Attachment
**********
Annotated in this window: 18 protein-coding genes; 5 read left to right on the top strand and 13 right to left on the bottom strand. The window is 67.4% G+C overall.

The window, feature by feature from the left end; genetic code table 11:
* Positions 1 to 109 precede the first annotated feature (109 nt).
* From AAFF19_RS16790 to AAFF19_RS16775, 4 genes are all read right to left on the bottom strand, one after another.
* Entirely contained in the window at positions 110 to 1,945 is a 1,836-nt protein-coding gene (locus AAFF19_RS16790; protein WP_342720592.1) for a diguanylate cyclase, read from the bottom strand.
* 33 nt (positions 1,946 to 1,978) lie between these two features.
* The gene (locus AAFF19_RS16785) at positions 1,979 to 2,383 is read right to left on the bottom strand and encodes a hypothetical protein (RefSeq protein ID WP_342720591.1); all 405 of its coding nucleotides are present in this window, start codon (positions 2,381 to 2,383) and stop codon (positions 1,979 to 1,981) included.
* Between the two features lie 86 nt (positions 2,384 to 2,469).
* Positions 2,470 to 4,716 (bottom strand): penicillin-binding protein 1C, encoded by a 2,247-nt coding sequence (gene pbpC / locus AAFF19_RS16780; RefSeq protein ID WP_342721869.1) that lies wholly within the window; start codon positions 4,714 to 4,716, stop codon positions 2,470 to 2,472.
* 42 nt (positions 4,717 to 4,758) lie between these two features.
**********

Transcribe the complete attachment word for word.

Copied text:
Annotated in this window: 18 protein-coding genes; 5 read left to right on the top strand and 13 right to left on the bottom strand. The window is 67.4% G+C overall.

The window, feature by feature from the left end; genetic code table 11:
* Positions 1 to 109 precede the first annotated feature (109 nt).
* From AAFF19_RS16790 to AAFF19_RS16775, 4 genes are all read right to left on the bottom strand, one after another.
* Entirely contained in the window at positions 110 to 1,945 is a 1,836-nt protein-coding gene (locus AAFF19_RS16790; protein WP_342720592.1) for a diguanylate cyclase, read from the bottom strand.
* 33 nt (positions 1,946 to 1,978) lie between these two features.
* The gene (locus AAFF19_RS16785) at positions 1,979 to 2,383 is read right to left on the bottom strand and encodes a hypothetical protein (RefSeq protein ID WP_342720591.1); all 405 of its coding nucleotides are present in this window, start codon (positions 2,381 to 2,383) and stop codon (positions 1,979 to 1,981) included.
* Between the two features lie 86 nt (positions 2,384 to 2,469).
* Positions 2,470 to 4,716 (bottom strand): penicillin-binding protein 1C, encoded by a 2,247-nt coding sequence (gene pbpC / locus AAFF19_RS16780; RefSeq protein ID WP_342721869.1) that lies wholly within the window; start codon positions 4,714 to 4,716, stop codon positions 2,470 to 2,472.
* 42 nt (positions 4,717 to 4,758) lie between these two features.